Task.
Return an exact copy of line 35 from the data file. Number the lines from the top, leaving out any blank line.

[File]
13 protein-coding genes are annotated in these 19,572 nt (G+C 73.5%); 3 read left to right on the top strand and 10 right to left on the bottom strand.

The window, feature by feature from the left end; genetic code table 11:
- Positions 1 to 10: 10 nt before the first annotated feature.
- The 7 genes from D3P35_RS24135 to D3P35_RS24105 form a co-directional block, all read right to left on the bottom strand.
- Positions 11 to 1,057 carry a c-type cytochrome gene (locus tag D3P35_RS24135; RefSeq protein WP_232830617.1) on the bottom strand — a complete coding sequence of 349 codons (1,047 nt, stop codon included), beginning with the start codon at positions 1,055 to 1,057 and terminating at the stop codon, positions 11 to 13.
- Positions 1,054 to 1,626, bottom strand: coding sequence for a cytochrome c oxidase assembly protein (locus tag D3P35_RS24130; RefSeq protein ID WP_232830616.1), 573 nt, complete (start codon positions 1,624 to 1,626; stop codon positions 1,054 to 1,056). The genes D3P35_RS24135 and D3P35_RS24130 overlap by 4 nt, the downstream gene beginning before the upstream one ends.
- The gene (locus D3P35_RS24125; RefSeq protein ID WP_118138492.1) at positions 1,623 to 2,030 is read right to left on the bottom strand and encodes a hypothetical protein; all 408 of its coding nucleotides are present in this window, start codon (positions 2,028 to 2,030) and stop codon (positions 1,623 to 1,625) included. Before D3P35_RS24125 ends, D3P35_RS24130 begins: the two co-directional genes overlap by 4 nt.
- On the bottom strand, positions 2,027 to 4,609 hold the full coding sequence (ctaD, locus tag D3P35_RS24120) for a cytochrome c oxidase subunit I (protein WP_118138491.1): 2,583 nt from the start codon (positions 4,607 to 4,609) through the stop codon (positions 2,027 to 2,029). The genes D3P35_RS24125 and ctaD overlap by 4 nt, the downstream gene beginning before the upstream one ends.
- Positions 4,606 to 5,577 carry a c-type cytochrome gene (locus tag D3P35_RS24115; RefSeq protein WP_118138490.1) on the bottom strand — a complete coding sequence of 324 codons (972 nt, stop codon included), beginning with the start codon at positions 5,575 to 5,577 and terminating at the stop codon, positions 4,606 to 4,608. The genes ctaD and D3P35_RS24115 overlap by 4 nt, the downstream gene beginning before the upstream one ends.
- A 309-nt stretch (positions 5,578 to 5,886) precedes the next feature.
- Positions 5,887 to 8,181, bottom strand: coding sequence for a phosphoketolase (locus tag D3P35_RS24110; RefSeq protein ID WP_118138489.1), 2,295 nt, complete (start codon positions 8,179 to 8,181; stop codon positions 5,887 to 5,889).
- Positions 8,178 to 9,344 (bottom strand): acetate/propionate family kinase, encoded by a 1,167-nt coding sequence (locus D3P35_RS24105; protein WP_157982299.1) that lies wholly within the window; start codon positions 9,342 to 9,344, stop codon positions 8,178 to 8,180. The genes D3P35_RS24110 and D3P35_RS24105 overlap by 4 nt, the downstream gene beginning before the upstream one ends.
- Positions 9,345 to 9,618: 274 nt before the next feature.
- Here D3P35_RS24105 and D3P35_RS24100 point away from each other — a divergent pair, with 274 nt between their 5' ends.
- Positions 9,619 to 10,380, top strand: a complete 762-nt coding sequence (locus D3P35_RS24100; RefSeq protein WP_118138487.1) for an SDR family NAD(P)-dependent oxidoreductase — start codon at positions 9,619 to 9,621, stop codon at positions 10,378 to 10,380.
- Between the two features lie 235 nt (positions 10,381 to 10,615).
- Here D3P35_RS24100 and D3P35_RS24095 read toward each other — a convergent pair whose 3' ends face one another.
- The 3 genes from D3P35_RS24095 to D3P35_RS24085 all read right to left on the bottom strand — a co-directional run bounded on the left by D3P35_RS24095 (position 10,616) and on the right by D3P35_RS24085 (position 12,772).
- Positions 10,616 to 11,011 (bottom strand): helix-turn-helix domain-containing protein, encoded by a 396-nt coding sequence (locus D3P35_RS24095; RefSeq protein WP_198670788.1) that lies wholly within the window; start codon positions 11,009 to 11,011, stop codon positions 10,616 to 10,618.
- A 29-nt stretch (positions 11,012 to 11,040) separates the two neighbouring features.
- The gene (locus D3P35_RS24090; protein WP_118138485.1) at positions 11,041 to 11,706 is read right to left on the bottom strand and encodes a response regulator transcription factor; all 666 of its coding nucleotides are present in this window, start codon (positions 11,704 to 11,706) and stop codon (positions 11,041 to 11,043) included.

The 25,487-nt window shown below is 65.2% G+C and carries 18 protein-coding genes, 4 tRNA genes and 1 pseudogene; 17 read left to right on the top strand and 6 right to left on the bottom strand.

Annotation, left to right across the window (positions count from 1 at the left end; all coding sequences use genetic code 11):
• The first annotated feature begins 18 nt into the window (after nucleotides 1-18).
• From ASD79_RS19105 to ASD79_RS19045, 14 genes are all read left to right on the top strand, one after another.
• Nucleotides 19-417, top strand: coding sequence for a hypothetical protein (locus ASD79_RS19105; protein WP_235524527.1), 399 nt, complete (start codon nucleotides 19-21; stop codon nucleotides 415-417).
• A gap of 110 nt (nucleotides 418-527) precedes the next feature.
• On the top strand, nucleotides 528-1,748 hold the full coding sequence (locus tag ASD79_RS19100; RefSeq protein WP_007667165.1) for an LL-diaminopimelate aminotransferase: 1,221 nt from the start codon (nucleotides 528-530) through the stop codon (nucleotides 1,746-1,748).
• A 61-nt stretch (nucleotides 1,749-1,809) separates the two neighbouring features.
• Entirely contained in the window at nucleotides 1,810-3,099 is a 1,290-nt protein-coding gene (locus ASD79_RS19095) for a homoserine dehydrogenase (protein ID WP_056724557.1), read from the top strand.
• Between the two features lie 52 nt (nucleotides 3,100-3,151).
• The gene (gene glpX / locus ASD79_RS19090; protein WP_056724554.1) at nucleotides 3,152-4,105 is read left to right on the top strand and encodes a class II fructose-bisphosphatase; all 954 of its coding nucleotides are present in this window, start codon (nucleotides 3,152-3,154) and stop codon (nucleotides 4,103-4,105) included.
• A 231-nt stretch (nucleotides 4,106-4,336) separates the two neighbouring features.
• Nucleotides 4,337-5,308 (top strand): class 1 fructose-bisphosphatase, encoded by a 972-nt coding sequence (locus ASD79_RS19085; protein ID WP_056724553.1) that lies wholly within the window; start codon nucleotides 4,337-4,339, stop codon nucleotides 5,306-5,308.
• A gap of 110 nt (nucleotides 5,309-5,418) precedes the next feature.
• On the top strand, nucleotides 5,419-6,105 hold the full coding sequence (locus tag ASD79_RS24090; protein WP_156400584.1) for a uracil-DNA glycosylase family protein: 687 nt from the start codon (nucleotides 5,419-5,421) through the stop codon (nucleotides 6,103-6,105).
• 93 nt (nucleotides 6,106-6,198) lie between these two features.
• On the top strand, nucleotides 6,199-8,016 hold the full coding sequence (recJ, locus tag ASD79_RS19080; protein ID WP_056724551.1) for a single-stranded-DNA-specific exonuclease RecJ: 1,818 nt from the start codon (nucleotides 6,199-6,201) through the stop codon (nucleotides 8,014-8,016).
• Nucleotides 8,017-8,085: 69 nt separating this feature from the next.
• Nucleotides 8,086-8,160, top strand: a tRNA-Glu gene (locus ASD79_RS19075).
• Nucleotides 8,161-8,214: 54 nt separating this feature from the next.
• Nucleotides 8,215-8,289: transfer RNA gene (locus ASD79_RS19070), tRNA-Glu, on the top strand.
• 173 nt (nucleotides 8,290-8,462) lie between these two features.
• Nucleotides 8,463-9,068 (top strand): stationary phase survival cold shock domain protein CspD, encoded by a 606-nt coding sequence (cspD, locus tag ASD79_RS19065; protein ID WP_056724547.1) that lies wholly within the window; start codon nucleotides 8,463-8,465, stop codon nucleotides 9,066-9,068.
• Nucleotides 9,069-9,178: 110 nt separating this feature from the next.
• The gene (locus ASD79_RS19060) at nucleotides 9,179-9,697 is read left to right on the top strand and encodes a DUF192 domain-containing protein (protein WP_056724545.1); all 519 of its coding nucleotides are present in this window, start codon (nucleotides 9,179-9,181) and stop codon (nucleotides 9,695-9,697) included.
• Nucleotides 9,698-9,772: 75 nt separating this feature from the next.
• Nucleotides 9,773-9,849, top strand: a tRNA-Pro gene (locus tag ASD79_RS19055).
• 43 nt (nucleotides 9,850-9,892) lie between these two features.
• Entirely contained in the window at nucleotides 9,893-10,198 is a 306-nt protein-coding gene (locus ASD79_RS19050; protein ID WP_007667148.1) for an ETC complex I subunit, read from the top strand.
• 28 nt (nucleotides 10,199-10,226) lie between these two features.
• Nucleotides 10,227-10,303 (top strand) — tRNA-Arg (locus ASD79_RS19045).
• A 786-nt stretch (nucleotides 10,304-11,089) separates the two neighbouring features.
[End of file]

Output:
• A gap of 110 nt (nucleotides 5,309-5,418) precedes the next feature.